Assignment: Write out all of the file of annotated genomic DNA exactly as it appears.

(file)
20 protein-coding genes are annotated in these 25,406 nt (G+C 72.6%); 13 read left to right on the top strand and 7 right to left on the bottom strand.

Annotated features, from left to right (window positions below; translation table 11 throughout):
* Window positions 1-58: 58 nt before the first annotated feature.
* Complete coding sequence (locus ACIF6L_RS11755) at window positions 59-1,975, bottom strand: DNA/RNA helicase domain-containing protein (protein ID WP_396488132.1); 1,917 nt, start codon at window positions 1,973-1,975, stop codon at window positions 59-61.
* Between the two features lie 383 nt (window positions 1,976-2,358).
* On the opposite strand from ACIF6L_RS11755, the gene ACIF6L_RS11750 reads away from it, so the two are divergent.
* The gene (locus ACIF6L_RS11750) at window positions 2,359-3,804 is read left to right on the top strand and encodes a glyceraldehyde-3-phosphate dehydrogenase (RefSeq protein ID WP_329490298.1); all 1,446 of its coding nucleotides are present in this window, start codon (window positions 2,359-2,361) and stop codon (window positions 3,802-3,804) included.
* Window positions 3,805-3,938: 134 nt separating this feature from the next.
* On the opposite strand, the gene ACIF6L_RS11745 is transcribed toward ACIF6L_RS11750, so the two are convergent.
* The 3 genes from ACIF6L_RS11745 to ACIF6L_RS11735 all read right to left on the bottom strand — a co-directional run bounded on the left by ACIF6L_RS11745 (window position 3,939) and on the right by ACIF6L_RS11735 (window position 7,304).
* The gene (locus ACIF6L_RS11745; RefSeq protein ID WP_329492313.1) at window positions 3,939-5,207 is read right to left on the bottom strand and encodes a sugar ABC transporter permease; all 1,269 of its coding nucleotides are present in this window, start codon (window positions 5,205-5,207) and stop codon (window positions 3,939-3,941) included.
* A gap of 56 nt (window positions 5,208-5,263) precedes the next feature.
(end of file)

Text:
20 protein-coding genes are annotated in these 25,406 nt (G+C 72.6%); 13 read left to right on the top strand and 7 right to left on the bottom strand.

Annotated features, from left to right (window positions below; translation table 11 throughout):
* Window positions 1-58: 58 nt before the first annotated feature.
* Complete coding sequence (locus ACIF6L_RS11755) at window positions 59-1,975, bottom strand: DNA/RNA helicase domain-containing protein (protein ID WP_396488132.1); 1,917 nt, start codon at window positions 1,973-1,975, stop codon at window positions 59-61.
* Between the two features lie 383 nt (window positions 1,976-2,358).
* On the opposite strand from ACIF6L_RS11755, the gene ACIF6L_RS11750 reads away from it, so the two are divergent.
* The gene (locus ACIF6L_RS11750) at window positions 2,359-3,804 is read left to right on the top strand and encodes a glyceraldehyde-3-phosphate dehydrogenase (RefSeq protein ID WP_329490298.1); all 1,446 of its coding nucleotides are present in this window, start codon (window positions 2,359-2,361) and stop codon (window positions 3,802-3,804) included.
* Window positions 3,805-3,938: 134 nt separating this feature from the next.
* On the opposite strand, the gene ACIF6L_RS11745 is transcribed toward ACIF6L_RS11750, so the two are convergent.
* The 3 genes from ACIF6L_RS11745 to ACIF6L_RS11735 all read right to left on the bottom strand — a co-directional run bounded on the left by ACIF6L_RS11745 (window position 3,939) and on the right by ACIF6L_RS11735 (window position 7,304).
* The gene (locus ACIF6L_RS11745; RefSeq protein ID WP_329492313.1) at window positions 3,939-5,207 is read right to left on the bottom strand and encodes a sugar ABC transporter permease; all 1,269 of its coding nucleotides are present in this window, start codon (window positions 5,205-5,207) and stop codon (window positions 3,939-3,941) included.
* A gap of 56 nt (window positions 5,208-5,263) precedes the next feature.